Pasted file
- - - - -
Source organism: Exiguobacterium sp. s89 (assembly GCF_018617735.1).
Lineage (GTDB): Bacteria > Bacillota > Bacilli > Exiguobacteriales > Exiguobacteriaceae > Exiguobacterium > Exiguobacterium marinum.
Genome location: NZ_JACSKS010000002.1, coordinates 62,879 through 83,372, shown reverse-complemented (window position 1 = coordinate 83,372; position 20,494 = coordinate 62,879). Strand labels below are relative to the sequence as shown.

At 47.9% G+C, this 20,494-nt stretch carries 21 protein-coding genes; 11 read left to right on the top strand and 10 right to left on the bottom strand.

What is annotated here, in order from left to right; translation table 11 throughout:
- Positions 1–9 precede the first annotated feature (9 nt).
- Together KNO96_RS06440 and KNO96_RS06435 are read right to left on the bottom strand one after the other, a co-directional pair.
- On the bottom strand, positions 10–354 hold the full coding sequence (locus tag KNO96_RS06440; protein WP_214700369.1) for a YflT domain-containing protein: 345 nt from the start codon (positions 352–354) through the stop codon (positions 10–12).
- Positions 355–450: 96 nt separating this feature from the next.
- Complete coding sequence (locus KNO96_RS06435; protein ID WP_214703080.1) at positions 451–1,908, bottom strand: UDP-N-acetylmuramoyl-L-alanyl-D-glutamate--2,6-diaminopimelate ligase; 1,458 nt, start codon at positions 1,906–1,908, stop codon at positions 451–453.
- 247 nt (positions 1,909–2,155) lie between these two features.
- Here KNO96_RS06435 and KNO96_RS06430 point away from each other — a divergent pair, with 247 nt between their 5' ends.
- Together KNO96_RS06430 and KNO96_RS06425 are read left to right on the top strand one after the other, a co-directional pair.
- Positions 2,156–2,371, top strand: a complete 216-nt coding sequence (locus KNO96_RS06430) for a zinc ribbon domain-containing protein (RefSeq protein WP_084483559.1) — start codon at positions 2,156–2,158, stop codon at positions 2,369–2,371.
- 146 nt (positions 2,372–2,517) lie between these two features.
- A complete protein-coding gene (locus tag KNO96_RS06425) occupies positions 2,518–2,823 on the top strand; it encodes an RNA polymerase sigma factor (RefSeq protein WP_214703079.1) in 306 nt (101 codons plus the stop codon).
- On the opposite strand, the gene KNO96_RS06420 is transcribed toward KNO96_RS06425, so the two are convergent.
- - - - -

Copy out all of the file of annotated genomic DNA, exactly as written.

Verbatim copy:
Source organism: Exiguobacterium sp. s89 (assembly GCF_018617735.1).
Lineage (GTDB): Bacteria > Bacillota > Bacilli > Exiguobacteriales > Exiguobacteriaceae > Exiguobacterium > Exiguobacterium marinum.
Genome location: NZ_JACSKS010000002.1, coordinates 62,879 through 83,372, shown reverse-complemented (window position 1 = coordinate 83,372; position 20,494 = coordinate 62,879). Strand labels below are relative to the sequence as shown.

At 47.9% G+C, this 20,494-nt stretch carries 21 protein-coding genes; 11 read left to right on the top strand and 10 right to left on the bottom strand.

What is annotated here, in order from left to right; translation table 11 throughout:
- Positions 1–9 precede the first annotated feature (9 nt).
- Together KNO96_RS06440 and KNO96_RS06435 are read right to left on the bottom strand one after the other, a co-directional pair.
- On the bottom strand, positions 10–354 hold the full coding sequence (locus tag KNO96_RS06440; protein WP_214700369.1) for a YflT domain-containing protein: 345 nt from the start codon (positions 352–354) through the stop codon (positions 10–12).
- Positions 355–450: 96 nt separating this feature from the next.
- Complete coding sequence (locus KNO96_RS06435; protein ID WP_214703080.1) at positions 451–1,908, bottom strand: UDP-N-acetylmuramoyl-L-alanyl-D-glutamate--2,6-diaminopimelate ligase; 1,458 nt, start codon at positions 1,906–1,908, stop codon at positions 451–453.
- 247 nt (positions 1,909–2,155) lie between these two features.
- Here KNO96_RS06435 and KNO96_RS06430 point away from each other — a divergent pair, with 247 nt between their 5' ends.
- Together KNO96_RS06430 and KNO96_RS06425 are read left to right on the top strand one after the other, a co-directional pair.
- Positions 2,156–2,371, top strand: a complete 216-nt coding sequence (locus KNO96_RS06430) for a zinc ribbon domain-containing protein (RefSeq protein WP_084483559.1) — start codon at positions 2,156–2,158, stop codon at positions 2,369–2,371.
- 146 nt (positions 2,372–2,517) lie between these two features.
- A complete protein-coding gene (locus tag KNO96_RS06425) occupies positions 2,518–2,823 on the top strand; it encodes an RNA polymerase sigma factor (RefSeq protein WP_214703079.1) in 306 nt (101 codons plus the stop codon).
- On the opposite strand, the gene KNO96_RS06420 is transcribed toward KNO96_RS06425, so the two are convergent.